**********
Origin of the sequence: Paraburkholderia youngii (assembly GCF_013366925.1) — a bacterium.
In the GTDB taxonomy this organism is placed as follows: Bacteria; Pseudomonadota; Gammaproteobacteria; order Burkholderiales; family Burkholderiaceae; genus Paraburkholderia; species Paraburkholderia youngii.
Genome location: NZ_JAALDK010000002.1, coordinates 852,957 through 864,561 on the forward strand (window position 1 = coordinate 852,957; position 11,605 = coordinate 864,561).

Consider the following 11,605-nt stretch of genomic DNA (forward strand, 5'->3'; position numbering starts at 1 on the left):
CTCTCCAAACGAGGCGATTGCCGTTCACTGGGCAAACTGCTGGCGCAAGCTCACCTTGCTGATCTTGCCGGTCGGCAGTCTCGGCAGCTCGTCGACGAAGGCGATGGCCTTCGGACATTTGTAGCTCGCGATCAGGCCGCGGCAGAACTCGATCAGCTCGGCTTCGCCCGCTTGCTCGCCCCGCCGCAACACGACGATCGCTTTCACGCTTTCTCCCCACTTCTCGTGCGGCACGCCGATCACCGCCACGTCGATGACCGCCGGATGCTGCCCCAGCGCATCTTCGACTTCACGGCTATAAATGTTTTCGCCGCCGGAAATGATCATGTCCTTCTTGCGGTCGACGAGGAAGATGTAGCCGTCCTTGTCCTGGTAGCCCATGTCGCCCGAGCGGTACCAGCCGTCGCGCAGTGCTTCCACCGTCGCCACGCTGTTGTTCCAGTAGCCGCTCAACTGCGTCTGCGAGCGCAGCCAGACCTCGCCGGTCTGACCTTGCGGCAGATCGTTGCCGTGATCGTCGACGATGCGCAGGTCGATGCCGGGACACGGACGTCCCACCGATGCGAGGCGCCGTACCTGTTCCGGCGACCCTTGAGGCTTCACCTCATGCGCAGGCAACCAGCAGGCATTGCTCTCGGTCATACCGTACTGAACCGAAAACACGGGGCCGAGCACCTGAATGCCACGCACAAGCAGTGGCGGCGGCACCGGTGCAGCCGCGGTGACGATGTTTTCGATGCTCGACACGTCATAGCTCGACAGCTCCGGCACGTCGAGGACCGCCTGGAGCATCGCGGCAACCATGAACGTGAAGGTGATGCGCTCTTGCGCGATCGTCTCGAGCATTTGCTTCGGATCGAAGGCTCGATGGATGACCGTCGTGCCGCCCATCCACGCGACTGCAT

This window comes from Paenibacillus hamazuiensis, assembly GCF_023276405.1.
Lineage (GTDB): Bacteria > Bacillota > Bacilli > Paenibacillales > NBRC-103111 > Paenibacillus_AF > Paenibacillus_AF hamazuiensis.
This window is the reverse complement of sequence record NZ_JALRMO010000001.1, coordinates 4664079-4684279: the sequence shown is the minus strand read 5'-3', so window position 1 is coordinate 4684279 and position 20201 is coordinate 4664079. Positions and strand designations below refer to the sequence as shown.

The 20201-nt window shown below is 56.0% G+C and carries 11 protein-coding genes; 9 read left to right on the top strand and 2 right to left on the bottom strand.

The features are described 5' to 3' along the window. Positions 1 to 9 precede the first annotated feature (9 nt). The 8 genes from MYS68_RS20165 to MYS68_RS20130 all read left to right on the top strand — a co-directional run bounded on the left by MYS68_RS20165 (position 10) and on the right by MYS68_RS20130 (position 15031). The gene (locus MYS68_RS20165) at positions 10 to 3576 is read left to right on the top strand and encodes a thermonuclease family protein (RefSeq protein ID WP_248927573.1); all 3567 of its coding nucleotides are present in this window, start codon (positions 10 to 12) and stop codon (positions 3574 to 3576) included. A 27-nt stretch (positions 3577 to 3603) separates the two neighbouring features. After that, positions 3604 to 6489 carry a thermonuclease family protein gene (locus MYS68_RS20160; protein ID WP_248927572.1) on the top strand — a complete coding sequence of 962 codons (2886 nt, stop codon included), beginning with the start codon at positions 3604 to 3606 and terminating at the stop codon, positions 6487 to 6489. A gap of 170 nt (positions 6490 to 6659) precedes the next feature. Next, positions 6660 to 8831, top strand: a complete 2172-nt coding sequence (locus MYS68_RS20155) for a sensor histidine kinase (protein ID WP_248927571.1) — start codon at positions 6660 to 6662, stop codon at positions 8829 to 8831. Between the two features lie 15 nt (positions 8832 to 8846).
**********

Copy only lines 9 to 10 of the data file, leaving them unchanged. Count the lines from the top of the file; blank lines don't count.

The 20201-nt window shown below is 56.0% G+C and carries 11 protein-coding genes; 9 read left to right on the top strand and 2 right to left on the bottom strand.

The features are described 5' to 3' along the window. Positions 1 to 9 precede the first annotated feature (9 nt). The 8 genes from MYS68_RS20165 to MYS68_RS20130 all read left to right on the top strand — a co-directional run bounded on the left by MYS68_RS20165 (position 10) and on the right by MYS68_RS20130 (position 15031). The gene (locus MYS68_RS20165) at positions 10 to 3576 is read left to right on the top strand and encodes a thermonuclease family protein (RefSeq protein ID WP_248927573.1); all 3567 of its coding nucleotides are present in this window, start codon (positions 10 to 12) and stop codon (positions 3574 to 3576) included. A 27-nt stretch (positions 3577 to 3603) separates the two neighbouring features. After that, positions 3604 to 6489 carry a thermonuclease family protein gene (locus MYS68_RS20160; protein ID WP_248927572.1) on the top strand — a complete coding sequence of 962 codons (2886 nt, stop codon included), beginning with the start codon at positions 3604 to 3606 and terminating at the stop codon, positions 6487 to 6489. A gap of 170 nt (positions 6490 to 6659) precedes the next feature. Next, positions 6660 to 8831, top strand: a complete 2172-nt coding sequence (locus MYS68_RS20155) for a sensor histidine kinase (protein ID WP_248927571.1) — start codon at positions 6660 to 6662, stop codon at positions 8829 to 8831. Between the two features lie 15 nt (positions 8832 to 8846).